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NY extends time before virus-positive nursing home staffers can return to work

Dr. Howard Zucker, (left) joins Governor Andrew Cuomo

Dr. Howard Zucker, (left) joins Governor Andrew Cuomo as Cuomo delivers his daily press briefing including Zoom video call with Michael Bloomberg and Bill de Blasio on COVID-19, Coronavirus. Credit: Darren McGee- Office of Governor Andrew M. Cuomo/Darren McGee

ALBANY — A new state policy orders nursing home workers who test positive for the COVID-19 virus to stay away from their jobs for 14 days — a longer period than under federal guidelines, according to a document sent to nursing homes.

The new measure from state Health Commissioner Howard Zucker and Gov. Andrew M. Cuomo doesn’t give a reason for the change, but nursing homes are concerned the move will worsen staff shortages and hurt care.

The new policy comes as the state deals with infections and deaths from the virus in nursing homes. It also came after an upstate county official complained that the state, without local input or public notice, allowed nurses and other staffers who tested positive for the virus to work with COVID-19 patients at a Hornell nursing home. That home has reported 15 deaths from the virus, according to the New York Post.

The state policy issued Wednesday night says a worker who tests positive for the virus may return to work in 14 days if he or she has no symptoms, such as a cough or fever.

Under the policy, nursing home workers with the virus who have symptoms may also return to work 14 days after the symptoms first appear, but any fever would have to subside for three days without using fever-reducing medication. Any respiratory symptoms such as coughing or shortness of breath would also have to improve before the worker could return to work, the directive said.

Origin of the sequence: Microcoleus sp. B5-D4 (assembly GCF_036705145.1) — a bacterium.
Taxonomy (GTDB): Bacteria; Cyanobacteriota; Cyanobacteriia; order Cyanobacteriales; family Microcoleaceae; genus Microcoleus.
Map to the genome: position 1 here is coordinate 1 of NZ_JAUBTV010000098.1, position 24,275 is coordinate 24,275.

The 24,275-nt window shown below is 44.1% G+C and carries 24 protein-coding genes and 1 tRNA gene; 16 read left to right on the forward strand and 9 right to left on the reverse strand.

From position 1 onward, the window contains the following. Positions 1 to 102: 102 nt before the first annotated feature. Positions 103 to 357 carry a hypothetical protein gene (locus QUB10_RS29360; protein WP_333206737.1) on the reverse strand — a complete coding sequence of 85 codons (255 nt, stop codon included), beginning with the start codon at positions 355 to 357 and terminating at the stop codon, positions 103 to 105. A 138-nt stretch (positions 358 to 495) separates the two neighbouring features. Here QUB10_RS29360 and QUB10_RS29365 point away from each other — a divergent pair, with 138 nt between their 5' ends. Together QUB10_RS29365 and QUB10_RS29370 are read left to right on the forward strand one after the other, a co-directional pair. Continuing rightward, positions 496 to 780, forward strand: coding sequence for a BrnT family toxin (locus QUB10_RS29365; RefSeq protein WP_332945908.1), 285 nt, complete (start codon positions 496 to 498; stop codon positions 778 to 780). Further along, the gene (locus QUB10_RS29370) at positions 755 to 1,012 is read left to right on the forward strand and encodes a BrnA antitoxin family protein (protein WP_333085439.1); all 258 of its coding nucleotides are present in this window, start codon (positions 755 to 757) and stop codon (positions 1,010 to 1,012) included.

Workers who had COVID-19, whether with symptoms or without, can return to work to care for all patients. The workers are considered recovered and no longer infectious, a state health department spokeswoman said.

The new directive departs from the guidelines set by the federal Centers for Disease Control and Prevention. The CDC guidelines set March 16 state a worker who had the virus and symptoms would have to stay away from work for at least seven days after symptoms first appeared. The worker could then return to the nursing home if after at least 72 hours symptoms ended. The CDC did not return calls seeking comment.

The new policy comes as more than 3,043 of the state’s 18,321 deaths blamed on the virus were among nursing home residents, according to state Health Department statistics. Among those deaths, 304 were residents of nursing homes in Nassau County and 308 had resided in Suffolk County nursing homes.

Nursing homes have some concerns that the measure will further reduce staff and hamper care for residents.

“I wish we could have taken a step back and have a deliberative conversation to work out the best way to do it,” said Michael Balboni, executive director of the Greater New York Health Care Facilities Association.

He said the policy exacerbates staffing problems stemming from the March 25 order by Zucker and Cuomo that required nursing homes readmit and admit COVID-19 patients from hospitals, or transfer them to other facilities if they couldn’t care for them.

Zucker acknowledged the new policy could worsen a staff shortage at many nursing homes, but provided databases of health care workers who could be hired on a temporary basis.